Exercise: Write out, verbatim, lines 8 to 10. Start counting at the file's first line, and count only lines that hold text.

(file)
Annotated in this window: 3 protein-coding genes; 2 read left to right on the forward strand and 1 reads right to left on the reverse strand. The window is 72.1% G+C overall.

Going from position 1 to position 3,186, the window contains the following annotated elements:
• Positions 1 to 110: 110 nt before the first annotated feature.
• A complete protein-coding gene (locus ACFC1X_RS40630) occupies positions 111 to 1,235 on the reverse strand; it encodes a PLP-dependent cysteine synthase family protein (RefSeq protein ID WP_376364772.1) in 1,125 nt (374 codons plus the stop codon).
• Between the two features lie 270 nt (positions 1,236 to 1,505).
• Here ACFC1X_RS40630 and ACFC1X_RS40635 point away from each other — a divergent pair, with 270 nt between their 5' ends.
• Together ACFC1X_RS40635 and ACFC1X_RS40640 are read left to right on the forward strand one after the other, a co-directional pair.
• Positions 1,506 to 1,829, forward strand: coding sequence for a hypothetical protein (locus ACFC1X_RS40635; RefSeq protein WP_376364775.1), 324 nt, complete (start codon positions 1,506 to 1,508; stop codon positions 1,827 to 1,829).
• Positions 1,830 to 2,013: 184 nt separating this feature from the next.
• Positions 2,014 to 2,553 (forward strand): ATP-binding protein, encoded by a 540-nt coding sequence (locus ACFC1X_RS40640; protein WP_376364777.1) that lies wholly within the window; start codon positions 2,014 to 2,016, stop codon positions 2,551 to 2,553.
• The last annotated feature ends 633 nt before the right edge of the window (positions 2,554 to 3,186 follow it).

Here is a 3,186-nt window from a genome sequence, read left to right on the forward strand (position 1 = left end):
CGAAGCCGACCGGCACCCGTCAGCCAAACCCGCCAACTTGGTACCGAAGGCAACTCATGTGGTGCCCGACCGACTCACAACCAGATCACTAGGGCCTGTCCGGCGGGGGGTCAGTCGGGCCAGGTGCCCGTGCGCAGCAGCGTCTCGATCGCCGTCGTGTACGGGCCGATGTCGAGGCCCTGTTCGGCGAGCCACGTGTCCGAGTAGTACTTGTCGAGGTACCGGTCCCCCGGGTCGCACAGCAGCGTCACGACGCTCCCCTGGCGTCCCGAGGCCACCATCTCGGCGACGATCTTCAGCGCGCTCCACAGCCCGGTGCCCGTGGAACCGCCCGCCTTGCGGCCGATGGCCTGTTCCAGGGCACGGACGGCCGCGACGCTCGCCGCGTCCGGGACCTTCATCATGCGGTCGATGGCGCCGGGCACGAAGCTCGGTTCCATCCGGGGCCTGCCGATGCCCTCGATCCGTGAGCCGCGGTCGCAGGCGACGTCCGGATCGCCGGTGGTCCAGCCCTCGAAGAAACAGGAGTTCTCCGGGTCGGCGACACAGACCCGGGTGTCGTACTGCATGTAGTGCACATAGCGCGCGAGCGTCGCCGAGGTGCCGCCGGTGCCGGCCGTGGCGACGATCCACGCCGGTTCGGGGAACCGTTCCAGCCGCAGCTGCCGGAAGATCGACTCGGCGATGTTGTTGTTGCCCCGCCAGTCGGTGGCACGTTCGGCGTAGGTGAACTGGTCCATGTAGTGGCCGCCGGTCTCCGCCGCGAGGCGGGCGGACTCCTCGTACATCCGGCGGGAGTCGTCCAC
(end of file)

• Positions 1,506 to 1,829, forward strand: coding sequence for a hypothetical protein (locus ACFC1X_RS40635; RefSeq protein WP_376364775.1), 324 nt, complete (start codon positions 1,506 to 1,508; stop codon positions 1,827 to 1,829).
• Positions 1,830 to 2,013: 184 nt separating this feature from the next.
• Positions 2,014 to 2,553 (forward strand): ATP-binding protein, encoded by a 540-nt coding sequence (locus ACFC1X_RS40640; protein WP_376364777.1) that lies wholly within the window; start codon positions 2,014 to 2,016, stop codon positions 2,551 to 2,553.